Dr. Jeff Werber’s article “Extinguish negative reviews” (June 2012) was well done, but I was astonished at his lack of knowledge concerning prescription pet foods. The customer who wanted to purchase a prescription pet food from his hospital without establishing or having an existing doctor-client-patient relationship was 100 percent correct in her criticism of him and his hospital’s policy.
It may be his policy not to sell prescription pet foods to customers who aren’t his clients, but the law says otherwise and he should know that. These foods aren’t drugs and don’t require a doctor-client-patient relationship. There are no restrictions to sell such foods, except those made by the veterinarian or the manufacturer. The history of Hill’s Prescription Diets demonstrates a marketing approach rather than a pharmacological need.
There’s absolutely no legal prohibition to selling any prescription pet foods as over-the-counter products. Dr. Werber’s hospital policy may be rationalized in many economic ways, but it’s not by any legal requirements.
In Dr. Werber’s article, he recounts a negative review he received regarding his hospital’s reluctance to sell a non-client a case of prescription pet food because she needed a doctor-client-patient relationship. But when it comes to prescription pet foods, this isn’t required.
Manufacturers of prescription pet foods have chosen to sell their products only to veterinarians; that’s their marketing strategy. Also, companies such as Hill’s Pet Nutrition have chosen to include the word “prescription” in the names of some of its foods; that’s also a marketing strategy. But the FDA doesn’t control these foods, and a prescription isn’t required to purchase them. If a prescription was required, there would be a notice on the bag.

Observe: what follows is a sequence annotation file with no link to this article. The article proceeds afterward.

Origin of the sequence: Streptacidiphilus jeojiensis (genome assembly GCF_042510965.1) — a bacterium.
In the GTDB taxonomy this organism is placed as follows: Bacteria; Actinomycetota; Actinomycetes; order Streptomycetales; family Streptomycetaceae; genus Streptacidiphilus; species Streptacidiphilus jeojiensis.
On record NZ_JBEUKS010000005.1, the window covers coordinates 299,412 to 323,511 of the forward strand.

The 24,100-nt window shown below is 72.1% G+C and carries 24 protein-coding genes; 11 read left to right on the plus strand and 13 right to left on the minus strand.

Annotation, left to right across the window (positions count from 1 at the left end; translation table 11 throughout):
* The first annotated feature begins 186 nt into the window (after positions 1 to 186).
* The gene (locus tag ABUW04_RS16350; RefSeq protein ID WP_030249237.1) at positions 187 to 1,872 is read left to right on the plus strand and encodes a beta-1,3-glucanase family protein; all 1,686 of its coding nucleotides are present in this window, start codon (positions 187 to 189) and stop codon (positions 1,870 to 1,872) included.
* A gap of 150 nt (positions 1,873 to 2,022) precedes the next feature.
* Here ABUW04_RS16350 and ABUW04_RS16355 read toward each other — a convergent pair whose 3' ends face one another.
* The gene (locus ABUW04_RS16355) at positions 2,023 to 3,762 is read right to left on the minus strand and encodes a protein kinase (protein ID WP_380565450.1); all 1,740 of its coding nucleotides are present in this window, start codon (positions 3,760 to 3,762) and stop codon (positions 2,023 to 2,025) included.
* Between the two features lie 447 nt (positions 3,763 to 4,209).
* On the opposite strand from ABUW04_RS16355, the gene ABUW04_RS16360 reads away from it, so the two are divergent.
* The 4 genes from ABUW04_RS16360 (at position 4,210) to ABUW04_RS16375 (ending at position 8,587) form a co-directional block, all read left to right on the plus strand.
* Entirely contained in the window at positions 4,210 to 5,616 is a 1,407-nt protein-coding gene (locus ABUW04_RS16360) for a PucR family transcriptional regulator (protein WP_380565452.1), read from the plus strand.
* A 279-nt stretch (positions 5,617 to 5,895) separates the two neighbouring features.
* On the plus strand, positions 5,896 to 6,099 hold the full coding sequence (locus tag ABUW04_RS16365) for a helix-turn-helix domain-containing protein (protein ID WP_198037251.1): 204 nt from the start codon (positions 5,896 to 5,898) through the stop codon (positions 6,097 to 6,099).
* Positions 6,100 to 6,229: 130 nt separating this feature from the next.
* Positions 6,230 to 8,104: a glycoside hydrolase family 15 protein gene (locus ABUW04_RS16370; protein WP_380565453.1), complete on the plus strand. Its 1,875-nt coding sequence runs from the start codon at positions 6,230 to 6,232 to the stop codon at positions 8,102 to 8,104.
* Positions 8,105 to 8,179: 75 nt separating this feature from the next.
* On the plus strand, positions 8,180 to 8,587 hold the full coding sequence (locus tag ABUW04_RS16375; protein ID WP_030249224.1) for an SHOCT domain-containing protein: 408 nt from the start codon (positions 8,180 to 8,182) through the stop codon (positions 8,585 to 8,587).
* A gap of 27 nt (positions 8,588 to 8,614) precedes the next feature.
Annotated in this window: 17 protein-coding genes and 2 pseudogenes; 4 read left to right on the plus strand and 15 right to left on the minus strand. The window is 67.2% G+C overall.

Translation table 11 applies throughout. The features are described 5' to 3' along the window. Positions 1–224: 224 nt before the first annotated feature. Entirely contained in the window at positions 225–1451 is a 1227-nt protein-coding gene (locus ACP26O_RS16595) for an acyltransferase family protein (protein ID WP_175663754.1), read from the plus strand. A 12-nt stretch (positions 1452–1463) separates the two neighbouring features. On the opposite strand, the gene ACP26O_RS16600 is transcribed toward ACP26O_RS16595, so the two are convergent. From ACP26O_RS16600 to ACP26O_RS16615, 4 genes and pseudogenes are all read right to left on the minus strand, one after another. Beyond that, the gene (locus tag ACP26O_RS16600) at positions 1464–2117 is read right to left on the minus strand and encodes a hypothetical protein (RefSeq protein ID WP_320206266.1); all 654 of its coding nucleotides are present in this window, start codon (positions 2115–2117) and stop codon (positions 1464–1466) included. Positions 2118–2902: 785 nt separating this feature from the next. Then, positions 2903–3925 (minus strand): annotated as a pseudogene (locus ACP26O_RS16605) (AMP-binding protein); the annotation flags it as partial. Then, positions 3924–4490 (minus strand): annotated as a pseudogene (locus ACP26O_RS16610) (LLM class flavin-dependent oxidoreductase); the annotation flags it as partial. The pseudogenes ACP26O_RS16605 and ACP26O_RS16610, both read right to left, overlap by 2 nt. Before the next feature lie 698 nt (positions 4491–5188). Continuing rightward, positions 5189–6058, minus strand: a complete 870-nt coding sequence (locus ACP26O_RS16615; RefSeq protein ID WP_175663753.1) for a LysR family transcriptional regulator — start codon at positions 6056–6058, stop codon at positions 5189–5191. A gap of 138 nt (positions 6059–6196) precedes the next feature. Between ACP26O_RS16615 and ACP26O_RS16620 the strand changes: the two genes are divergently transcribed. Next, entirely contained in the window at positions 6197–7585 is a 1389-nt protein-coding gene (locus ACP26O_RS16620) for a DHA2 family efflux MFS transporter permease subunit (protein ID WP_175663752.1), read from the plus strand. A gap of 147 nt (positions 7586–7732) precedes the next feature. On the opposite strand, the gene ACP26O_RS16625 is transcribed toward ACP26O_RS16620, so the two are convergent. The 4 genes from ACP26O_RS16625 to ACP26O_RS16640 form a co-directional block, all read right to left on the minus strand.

I agree that if there’s any confusion as to which prescription food a non-client’s pet is on, it’s good practice to call his or her regular hospital and confirm. However, many pet owners are aware that these pet foods don’t require a prescription or a doctor-client-patient relationship. When we tell pet owners that we must examine their pet first, they could leave with the perception that veterinarians are simply trying to extract more money from them.
Robert Cartin, DVM
To view author Dr. Jeff Werber's response, click the Next button below.
Dr. Jeff Werber responds:
Whether it’s k/d or KO, pet food names become very confusing to some pet owners. Many of these foods have restrictions regarding the age and condition of the pet and the recommended length of time for feeding the product. Most have specific nutrient adjustments as well.
Personally, I don’t think it’s good medical practice to sell a restricted or prescription pet food to clients simply because they want it. With all the different, yet similar-sounding foods available, the possibility for confusion is too great. And I certainly wouldn’t want the responsibility or the blame for selling the wrong food or a food that may do more harm than good. If a problem were to ensue, you could be assured it would be the fault of the veterinary practice. I feel it’s good practice to either check with the pet’s veterinarian (which is free to the client and was my request in this case) or set up an office exam to get a thorough history and examine the pet (to make sure we are dispensing the correct and necessary diet).